If you or a loved one has had a run-in with the law and you are under 18, then your overall experience with arrest and the court system may be vastly different than if you were an adult. From detainment to punishment, everything is done a little bit more delicately. Here is a quick summary of the differences.
Avoiding prison is preferable
If you are under the age of 18 and have not had any other issues with the law previously, then in general, there will usually be a softer outlook for sentencing. The judge may show more sympathy and possibly go with less severe charges and police would usually prefer to release a juvenile to their parent of guardians as opposed to detainment. The judge will also usually tend to be more willing to look into why the minor may be having problems and put more time into if there is any past history of abuse or neglect that could be making them more motivated to commit illegal crimes. The goal of the court is to try and keep juveniles from becoming repeat offenders who commit more severe crimes and in turn, can spend years behind bars. That said, however, if the crime is serious enough or there have been repeated offenses, especially in a violent manner, the courts will no choice but to try as an adult but even then it is on a case-by-case basis and most likely won’t be as severe as an adult.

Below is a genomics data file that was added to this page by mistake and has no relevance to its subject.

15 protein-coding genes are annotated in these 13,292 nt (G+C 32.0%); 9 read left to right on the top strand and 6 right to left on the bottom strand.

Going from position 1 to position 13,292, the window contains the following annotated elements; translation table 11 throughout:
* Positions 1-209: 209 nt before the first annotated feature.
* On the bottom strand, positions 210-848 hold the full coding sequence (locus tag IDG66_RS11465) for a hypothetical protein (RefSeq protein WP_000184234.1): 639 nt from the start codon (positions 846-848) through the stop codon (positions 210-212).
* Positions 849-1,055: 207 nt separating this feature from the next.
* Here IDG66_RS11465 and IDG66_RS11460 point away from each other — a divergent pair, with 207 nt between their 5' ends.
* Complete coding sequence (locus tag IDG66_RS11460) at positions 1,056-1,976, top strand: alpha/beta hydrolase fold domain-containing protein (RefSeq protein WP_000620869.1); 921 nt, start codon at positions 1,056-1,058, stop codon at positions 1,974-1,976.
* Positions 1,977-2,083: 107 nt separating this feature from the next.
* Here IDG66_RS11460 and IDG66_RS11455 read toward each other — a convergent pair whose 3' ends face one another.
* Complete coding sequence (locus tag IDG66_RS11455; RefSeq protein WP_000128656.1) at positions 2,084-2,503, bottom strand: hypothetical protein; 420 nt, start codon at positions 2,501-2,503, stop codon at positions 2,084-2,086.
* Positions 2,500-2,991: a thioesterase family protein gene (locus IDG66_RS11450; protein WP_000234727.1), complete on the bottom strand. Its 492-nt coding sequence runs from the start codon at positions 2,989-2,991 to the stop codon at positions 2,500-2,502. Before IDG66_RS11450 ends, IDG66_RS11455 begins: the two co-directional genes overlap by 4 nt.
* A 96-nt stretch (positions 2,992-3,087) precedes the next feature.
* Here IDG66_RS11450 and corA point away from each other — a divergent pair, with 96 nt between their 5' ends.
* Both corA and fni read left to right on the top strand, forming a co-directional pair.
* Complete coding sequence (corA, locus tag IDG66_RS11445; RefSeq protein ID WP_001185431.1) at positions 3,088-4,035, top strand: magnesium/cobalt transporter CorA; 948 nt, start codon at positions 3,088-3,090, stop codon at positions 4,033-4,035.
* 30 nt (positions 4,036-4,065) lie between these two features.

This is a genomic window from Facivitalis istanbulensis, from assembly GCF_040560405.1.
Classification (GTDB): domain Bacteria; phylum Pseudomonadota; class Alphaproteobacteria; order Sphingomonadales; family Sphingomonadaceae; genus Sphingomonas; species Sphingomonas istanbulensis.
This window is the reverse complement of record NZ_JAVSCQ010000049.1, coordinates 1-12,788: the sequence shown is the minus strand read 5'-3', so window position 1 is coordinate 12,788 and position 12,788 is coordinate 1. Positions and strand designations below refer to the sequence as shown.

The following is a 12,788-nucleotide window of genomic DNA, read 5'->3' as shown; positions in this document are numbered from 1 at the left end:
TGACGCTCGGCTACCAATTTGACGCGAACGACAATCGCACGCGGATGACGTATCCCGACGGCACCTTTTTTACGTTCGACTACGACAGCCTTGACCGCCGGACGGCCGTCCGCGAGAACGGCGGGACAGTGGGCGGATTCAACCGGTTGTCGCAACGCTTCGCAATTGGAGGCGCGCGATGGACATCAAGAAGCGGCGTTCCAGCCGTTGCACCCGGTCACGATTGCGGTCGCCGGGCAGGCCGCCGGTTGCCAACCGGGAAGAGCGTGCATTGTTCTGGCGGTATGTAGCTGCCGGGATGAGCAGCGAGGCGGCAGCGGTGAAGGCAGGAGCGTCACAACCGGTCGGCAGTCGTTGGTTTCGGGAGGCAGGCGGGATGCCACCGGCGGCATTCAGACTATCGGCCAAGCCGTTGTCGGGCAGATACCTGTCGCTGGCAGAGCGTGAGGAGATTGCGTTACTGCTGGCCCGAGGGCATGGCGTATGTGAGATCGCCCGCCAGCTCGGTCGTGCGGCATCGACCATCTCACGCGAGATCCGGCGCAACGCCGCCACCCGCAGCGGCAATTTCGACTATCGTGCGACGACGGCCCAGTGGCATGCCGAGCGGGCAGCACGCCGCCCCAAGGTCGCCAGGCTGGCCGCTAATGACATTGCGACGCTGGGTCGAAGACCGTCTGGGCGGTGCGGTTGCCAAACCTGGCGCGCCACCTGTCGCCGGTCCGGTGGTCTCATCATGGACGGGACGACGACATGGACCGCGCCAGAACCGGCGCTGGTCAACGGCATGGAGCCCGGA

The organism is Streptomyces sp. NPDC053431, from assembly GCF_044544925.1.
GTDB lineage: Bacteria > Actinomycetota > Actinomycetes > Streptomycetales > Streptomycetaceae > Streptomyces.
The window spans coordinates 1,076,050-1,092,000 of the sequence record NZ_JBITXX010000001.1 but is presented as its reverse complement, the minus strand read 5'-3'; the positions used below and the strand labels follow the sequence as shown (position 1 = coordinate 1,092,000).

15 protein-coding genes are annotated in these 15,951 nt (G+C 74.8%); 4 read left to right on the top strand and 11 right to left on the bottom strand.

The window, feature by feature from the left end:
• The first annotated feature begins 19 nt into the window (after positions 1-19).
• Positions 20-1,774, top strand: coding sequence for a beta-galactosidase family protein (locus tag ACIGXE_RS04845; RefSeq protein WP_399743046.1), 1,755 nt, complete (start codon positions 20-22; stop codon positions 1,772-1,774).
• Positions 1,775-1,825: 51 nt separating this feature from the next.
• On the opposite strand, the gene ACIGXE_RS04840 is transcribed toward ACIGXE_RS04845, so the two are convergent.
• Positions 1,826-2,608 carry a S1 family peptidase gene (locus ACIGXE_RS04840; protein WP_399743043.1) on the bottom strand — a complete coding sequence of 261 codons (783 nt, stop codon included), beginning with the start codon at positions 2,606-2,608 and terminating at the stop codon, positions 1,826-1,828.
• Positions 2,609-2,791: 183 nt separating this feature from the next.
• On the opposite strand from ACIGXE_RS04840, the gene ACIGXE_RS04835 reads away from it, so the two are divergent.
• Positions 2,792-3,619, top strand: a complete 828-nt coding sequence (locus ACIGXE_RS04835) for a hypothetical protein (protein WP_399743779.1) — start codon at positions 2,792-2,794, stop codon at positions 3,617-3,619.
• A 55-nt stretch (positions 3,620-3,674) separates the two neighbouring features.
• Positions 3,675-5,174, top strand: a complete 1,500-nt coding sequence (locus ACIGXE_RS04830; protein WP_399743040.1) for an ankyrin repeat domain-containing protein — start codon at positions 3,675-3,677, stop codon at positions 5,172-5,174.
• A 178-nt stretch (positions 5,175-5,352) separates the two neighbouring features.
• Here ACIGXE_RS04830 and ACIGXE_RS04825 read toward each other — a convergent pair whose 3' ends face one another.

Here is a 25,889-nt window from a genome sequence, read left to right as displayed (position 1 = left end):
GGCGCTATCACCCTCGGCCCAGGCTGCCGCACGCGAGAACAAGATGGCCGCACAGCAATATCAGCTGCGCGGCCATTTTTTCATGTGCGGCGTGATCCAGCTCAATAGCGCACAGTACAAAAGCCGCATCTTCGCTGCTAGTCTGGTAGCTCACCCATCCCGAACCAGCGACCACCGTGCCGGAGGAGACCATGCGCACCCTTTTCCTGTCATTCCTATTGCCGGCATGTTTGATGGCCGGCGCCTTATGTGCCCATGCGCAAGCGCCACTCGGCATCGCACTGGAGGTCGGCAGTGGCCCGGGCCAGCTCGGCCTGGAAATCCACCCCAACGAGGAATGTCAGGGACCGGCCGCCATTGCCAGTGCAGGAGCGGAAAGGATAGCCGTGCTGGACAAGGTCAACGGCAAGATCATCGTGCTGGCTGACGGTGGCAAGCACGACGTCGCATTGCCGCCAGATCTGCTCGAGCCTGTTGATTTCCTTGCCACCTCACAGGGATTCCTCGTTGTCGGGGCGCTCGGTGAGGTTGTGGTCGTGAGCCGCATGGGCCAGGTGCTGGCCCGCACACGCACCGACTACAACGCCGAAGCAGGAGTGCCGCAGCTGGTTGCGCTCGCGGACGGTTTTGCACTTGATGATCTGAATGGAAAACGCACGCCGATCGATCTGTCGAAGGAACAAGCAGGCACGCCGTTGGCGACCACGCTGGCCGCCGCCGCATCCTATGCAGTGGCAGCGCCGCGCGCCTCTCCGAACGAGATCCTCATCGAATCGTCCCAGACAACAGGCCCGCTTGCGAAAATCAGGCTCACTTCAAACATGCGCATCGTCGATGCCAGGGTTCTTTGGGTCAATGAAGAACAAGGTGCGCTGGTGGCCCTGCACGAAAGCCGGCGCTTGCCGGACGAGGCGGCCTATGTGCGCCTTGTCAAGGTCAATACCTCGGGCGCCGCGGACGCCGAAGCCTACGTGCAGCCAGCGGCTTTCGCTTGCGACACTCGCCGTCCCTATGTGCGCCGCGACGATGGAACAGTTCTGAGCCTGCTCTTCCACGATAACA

Minors do not have bail as an option
Unlike when an adult gets arrested, minors do not have a bond system set in place for release. When an adult is arrested, after detainment, they would have a bond hearing in which a judge would decide if bail would be granted for the defendant and at what price should the bond be set. With juveniles however, it’s a little different. If the charge is relatively minor, the judge will most likely for the release to a parent of guardian or if none is available and the charge is more serious, then they will be help in detainment until the time of their hearing.